We just finished with the month of April, which might have felt like one of the longest months of the year. Many nurses and healthcare professionals were placed on the front lines, battling something that we have never dealt with before – a global pandemic. And while some healthcare professionals battled this pandemic from ground zero, others might have battled the crumbling economy with shorter hours, pay decreases and possibly been furloughed for some amount of time. With all these different scenarios adding up, you may want to take a moment to reflect on yourself, and then turn to your coworker, family member or friend and let them know how you are feeling.
So, ask yourself – how are you feeling? During this time of crisis, it’s perfectly normal to feel completely worn-out, overwhelmed, stressed, alone or even depressed. However, how you deal with or react to these intense emotions can make a big difference. In this blog, we are going to first talk about how you might be feeling, how to spot indicators of troubled emotions that might need to be more thoroughly inspected and how you can cope with your emotions in a more healthy and beneficial way to keep things going a little more smoothly in your life.
In a world where we are constantly working to put food on the table, helping our families and friends stay healthy, and on top of that, trying to make time for ourselves, life can be tough and overwhelming. Sometimes it can be hard to stop the clock for a second and reflect on how you are feeling, or maybe even notice how your coworker is feeling. In order for business to continue on as usual, you may need to confront these feelings, such as depression or loneliness, so that you can adjust and deal with them appropriately.
So, what are some negative emotions that you might feel? Psychologists have narrowed these negative emotions into a few common types: Anger, annoyance, fear, anxiety, sadness, guilt, apathy and despair.
While it is common to feel these different, negative emotions every once in a while, it can become a problem when you begin to dwell on them too much and they start to interfere with accomplishing your daily tasks, taking a toll on your mental and physical well being. Research has shown that this constant negative emotion has been linked to harmful coping behaviors, such as overeating, smoking and alcohol consumption, as well as physical problems including insomnia, high blood pressure, cardiovascular disease and clinical anxiety and depression.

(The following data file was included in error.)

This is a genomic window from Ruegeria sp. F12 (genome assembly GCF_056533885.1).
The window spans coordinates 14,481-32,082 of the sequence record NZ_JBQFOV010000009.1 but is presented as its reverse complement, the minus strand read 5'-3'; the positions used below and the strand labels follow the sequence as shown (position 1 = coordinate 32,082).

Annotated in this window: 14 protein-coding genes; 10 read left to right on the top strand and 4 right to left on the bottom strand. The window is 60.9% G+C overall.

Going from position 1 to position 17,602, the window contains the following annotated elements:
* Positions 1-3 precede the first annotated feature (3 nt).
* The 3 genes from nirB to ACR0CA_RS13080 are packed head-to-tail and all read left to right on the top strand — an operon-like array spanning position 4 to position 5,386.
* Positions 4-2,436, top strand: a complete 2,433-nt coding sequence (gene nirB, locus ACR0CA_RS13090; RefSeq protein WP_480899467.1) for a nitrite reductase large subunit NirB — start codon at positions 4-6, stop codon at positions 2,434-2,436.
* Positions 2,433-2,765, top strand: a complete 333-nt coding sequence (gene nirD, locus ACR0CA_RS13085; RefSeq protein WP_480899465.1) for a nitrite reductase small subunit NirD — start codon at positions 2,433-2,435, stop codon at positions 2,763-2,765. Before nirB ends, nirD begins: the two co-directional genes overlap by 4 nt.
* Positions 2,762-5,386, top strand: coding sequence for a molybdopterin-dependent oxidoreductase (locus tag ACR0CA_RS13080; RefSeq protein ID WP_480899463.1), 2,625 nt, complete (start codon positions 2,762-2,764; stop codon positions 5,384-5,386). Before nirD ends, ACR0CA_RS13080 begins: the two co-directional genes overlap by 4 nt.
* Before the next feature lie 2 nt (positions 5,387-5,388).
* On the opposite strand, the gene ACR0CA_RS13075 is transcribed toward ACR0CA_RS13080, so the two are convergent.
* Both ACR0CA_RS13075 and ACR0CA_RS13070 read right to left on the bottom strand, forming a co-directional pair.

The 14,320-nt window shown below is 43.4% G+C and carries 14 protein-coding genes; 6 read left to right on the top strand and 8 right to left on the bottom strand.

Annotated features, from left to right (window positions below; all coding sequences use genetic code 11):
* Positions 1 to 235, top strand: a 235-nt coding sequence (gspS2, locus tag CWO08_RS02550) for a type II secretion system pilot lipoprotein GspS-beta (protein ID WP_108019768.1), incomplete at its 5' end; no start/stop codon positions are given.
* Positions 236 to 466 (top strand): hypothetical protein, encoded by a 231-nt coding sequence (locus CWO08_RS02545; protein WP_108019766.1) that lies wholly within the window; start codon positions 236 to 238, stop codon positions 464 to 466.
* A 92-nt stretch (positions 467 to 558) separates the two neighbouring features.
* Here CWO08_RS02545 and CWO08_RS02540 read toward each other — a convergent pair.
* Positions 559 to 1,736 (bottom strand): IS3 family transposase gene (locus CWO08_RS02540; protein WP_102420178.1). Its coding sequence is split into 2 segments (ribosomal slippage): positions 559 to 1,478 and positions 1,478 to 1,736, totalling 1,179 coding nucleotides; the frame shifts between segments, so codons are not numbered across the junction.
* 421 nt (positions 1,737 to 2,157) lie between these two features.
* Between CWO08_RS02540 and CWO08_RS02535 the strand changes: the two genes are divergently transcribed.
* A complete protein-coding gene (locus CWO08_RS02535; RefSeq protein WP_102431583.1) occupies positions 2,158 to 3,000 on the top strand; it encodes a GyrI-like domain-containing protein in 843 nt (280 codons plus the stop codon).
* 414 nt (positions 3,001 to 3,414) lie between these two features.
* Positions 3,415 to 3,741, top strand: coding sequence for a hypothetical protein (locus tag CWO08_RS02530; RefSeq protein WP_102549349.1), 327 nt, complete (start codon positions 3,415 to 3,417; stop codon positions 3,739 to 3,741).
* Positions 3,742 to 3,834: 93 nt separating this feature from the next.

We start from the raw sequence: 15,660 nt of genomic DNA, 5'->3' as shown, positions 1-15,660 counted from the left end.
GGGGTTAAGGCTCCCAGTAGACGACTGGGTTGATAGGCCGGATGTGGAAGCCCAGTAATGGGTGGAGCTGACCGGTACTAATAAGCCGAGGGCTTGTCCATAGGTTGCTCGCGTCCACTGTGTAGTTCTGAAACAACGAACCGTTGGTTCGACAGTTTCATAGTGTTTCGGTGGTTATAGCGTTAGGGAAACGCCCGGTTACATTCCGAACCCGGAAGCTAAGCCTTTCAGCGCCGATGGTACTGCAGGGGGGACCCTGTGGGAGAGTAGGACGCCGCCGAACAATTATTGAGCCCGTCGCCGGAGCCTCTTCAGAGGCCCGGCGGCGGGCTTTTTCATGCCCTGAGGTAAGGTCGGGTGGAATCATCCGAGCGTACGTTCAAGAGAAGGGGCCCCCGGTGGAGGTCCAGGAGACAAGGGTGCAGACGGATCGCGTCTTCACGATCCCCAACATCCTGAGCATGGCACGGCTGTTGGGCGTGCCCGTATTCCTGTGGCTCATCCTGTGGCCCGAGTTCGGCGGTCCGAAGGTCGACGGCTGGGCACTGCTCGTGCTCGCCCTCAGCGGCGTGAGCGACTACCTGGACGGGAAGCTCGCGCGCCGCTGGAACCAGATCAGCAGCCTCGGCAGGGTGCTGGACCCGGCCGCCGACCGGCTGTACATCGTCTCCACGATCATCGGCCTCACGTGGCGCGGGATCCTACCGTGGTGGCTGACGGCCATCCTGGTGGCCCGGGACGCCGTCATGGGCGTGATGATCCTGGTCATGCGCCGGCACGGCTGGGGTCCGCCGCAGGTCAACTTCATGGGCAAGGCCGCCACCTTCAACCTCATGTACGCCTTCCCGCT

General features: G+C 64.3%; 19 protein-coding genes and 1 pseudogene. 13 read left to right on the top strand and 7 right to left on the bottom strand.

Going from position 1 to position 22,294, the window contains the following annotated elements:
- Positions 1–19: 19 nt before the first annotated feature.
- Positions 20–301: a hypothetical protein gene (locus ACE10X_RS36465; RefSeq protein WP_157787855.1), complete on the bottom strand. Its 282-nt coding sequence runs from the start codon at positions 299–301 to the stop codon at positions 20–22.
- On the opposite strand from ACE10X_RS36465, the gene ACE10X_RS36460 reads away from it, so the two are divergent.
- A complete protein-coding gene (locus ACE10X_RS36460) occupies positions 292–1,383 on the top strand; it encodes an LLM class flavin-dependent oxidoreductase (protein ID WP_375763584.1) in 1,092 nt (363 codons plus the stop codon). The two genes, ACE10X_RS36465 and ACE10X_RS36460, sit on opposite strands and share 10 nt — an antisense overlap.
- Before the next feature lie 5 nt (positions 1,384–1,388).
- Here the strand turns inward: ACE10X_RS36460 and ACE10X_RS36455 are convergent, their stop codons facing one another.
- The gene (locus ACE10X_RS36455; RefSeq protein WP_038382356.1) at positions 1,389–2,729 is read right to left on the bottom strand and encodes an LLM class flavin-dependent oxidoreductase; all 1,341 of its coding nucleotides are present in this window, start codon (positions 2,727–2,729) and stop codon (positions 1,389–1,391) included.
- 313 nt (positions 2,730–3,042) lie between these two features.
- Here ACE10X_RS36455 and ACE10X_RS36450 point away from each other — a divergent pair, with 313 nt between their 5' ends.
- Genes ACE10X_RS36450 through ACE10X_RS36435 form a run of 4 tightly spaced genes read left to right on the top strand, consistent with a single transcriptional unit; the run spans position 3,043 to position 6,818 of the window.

Working in a chaotic, stressful environment can also lead someone to encountering post-traumatic stress disorder, otherwise known as PTSD. Especially during times like what we are dealing with today, many nurses and medical professionals are witnessing first-hand some of the more traumatic side to the global pandemic, such as having a high death toll rate, telling families and friends about the loss of a loved one, or possibly dealing with harsh, cramped work environments. All of these situations would be hard for anyone to endure, and could leave any normal human being feeling down or depressed for a period of time – or worse – could leave someone with PTSD, where you will need to seek professional help to overcome it.
One of the more common side effects of long-lasting negative emotions could be severe, clinical depression, which is a mood disorder that causes a persistent feeling of sadness and loss of interest. If you, or anyone that you know, is experiencing these signs or symptoms, you should try to seek help from a medical professional:
With everything going on during a normal shift in the medical industry, sometimes it can be tough not to dwell on the negative or get easily stressed or irritated and accidentally take it out on a coworker, or worse, a patient. That’s why it’s important to rein in your emotions and keep them in check while on the clock, as well as at home.
Here are a few different ways to cope with your emotions in a healthy way, according to research from a psychologist and relationship expert:
While having negative emotions aren’t always a bad thing, when left unchecked they can begin to take over, and possibly lead to a negative way of life. So, while it may seem like the world is trying to bring you down, just know that you’re not alone. Know that others out there are feeling just as exhausted and beat down as you are, and know that you can do something about it.